The State Bar of Michigan is unable to provide substantive guidance on this question. Inquiries like this that potentially involve fact-specific legal interpretations should be directed to either a legal professional or the governor’s office. The governor’s office has a telephone number (888-535-6136) and email address dedicated to COVID-19 questions, as well as an FAQ page on the executive order.
My employer has designated me as essential but I do not think I am. What do I do?
This issue involves labor and employment law questions, and these questions are best directed to an employment law attorney or the governor’s office. The governor’s office has a telephone number (888-535-6136) and email address dedicated to COVID-19 questions, as well as an FAQ page on the stay-at-home order.
Have any State Bar of Michigan services been disrupted?
The State Bar of Michigan continues to offer all essential services to lawyers and the public, although our building is closed and our employees are now working remotely. We don’t anticipate any major disruptions to the essential services we provide, but we’ll notify lawyers and the public promptly if changes are necessary.
For the time being, we will temporarily issue Certificates of Good Standing by email only. Requests will be processed each business day at no charge. You must complete the online request to receive the email certificate. If you have questions, contact the Lawyer Services Department at 888-726-3678.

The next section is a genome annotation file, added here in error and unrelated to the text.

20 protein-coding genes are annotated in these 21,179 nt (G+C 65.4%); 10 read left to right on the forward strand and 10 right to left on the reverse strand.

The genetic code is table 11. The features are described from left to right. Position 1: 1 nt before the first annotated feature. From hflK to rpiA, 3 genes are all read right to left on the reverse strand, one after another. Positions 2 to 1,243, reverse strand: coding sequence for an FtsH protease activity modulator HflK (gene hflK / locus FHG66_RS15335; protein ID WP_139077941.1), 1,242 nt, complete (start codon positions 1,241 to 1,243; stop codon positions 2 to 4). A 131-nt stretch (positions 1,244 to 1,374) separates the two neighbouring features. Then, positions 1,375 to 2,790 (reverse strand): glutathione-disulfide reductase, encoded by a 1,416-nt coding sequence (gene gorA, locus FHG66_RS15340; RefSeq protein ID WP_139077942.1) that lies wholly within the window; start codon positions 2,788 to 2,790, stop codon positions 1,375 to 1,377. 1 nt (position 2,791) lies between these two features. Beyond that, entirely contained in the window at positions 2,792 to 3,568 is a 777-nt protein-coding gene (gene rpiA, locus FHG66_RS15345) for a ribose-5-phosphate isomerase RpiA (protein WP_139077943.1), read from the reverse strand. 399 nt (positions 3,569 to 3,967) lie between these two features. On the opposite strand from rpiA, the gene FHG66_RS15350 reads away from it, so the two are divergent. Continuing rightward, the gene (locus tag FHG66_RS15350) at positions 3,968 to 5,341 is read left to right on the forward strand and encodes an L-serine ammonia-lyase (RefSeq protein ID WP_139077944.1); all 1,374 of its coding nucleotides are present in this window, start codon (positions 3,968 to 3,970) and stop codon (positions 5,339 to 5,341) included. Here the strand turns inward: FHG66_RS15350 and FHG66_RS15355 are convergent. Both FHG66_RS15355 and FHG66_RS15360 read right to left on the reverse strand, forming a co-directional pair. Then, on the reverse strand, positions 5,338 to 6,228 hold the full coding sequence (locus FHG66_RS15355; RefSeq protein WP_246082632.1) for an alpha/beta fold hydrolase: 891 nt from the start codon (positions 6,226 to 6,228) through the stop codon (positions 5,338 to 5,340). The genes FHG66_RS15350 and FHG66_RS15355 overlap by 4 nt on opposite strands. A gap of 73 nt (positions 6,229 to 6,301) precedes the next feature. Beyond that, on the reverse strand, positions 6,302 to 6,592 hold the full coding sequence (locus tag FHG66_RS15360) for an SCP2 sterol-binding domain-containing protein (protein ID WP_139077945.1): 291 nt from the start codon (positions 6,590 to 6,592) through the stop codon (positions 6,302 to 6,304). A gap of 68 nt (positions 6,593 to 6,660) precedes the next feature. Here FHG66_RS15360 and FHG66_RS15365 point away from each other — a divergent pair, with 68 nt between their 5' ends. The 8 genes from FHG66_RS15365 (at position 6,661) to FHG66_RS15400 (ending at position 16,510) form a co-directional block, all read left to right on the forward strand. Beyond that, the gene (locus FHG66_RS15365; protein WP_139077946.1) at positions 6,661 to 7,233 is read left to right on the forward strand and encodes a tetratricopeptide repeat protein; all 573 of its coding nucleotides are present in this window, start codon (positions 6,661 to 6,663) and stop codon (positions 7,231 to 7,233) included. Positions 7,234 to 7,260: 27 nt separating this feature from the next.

Casemaker, a legal research tool provided free to Michigan lawyers by the State Bar, has temporarily changed its customer support hours to comply with the executive order by the governor of Virginia. Casemaker support is now available from 9 a.m. to 5 p.m. EST Monday through Friday by phone (877-659-0801), email, and live chat.
Have any State Bar of Michigan events been cancelled?
Several events involving the State Bar of Michigan or SBM sections, including the 50-Year Golden Celebration, have been cancelled or postponed. We are updating our events calendar with cancellations regularly.
What about the courts?
Supreme Court Administrative Order 2020-2 orders the state’s trial courts to “limit access to courtrooms and other spaces to no more than 10 persons, including staff, and to practice social distancing and limit court activity to only essential functions.”
Subsequently, Executive Order 2020-21 allows individuals to leave home to attend legal proceedings for essential or emergency purposes as ordered by a court.
The MSC order applies to all courts, but several have released additional information about how they plan to operate within the parameters laid out by the Court, and in light of the stay-at-home order. We are tracking updates from courts across the state here.